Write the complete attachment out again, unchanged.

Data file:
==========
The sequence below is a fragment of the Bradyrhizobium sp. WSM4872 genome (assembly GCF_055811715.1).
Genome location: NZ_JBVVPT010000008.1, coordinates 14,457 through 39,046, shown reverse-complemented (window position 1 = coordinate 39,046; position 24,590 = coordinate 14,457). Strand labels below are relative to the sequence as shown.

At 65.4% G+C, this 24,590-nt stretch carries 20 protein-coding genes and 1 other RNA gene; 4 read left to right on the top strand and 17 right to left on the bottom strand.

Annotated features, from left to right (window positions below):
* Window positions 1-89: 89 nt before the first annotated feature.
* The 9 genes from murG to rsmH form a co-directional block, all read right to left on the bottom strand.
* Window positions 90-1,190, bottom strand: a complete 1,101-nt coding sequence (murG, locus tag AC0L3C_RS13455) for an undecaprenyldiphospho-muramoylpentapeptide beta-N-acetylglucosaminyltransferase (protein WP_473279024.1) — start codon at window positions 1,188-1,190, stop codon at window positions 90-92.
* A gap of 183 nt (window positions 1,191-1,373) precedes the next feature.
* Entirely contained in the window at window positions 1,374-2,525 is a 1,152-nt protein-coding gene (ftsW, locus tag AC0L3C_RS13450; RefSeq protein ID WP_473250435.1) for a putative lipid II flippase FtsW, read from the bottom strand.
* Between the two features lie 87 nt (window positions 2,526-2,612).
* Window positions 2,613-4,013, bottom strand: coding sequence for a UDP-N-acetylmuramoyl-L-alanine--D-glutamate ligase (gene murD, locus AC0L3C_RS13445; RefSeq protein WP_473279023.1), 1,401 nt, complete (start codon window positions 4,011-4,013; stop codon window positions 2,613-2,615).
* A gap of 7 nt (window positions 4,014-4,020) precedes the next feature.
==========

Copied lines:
The sequence below is a fragment of the Bradyrhizobium sp. WSM4872 genome (assembly GCF_055811715.1).
Genome location: NZ_JBVVPT010000008.1, coordinates 14,457 through 39,046, shown reverse-complemented (window position 1 = coordinate 39,046; position 24,590 = coordinate 14,457). Strand labels below are relative to the sequence as shown.

At 65.4% G+C, this 24,590-nt stretch carries 20 protein-coding genes and 1 other RNA gene; 4 read left to right on the top strand and 17 right to left on the bottom strand.

Annotated features, from left to right (window positions below):
* Window positions 1-89: 89 nt before the first annotated feature.
* The 9 genes from murG to rsmH form a co-directional block, all read right to left on the bottom strand.
* Window positions 90-1,190, bottom strand: a complete 1,101-nt coding sequence (murG, locus tag AC0L3C_RS13455) for an undecaprenyldiphospho-muramoylpentapeptide beta-N-acetylglucosaminyltransferase (protein WP_473279024.1) — start codon at window positions 1,188-1,190, stop codon at window positions 90-92.
* A gap of 183 nt (window positions 1,191-1,373) precedes the next feature.
* Entirely contained in the window at window positions 1,374-2,525 is a 1,152-nt protein-coding gene (ftsW, locus tag AC0L3C_RS13450; RefSeq protein ID WP_473250435.1) for a putative lipid II flippase FtsW, read from the bottom strand.
* Between the two features lie 87 nt (window positions 2,526-2,612).
* Window positions 2,613-4,013, bottom strand: coding sequence for a UDP-N-acetylmuramoyl-L-alanine--D-glutamate ligase (gene murD, locus AC0L3C_RS13445; RefSeq protein WP_473279023.1), 1,401 nt, complete (start codon window positions 4,011-4,013; stop codon window positions 2,613-2,615).
* A gap of 7 nt (window positions 4,014-4,020) precedes the next feature.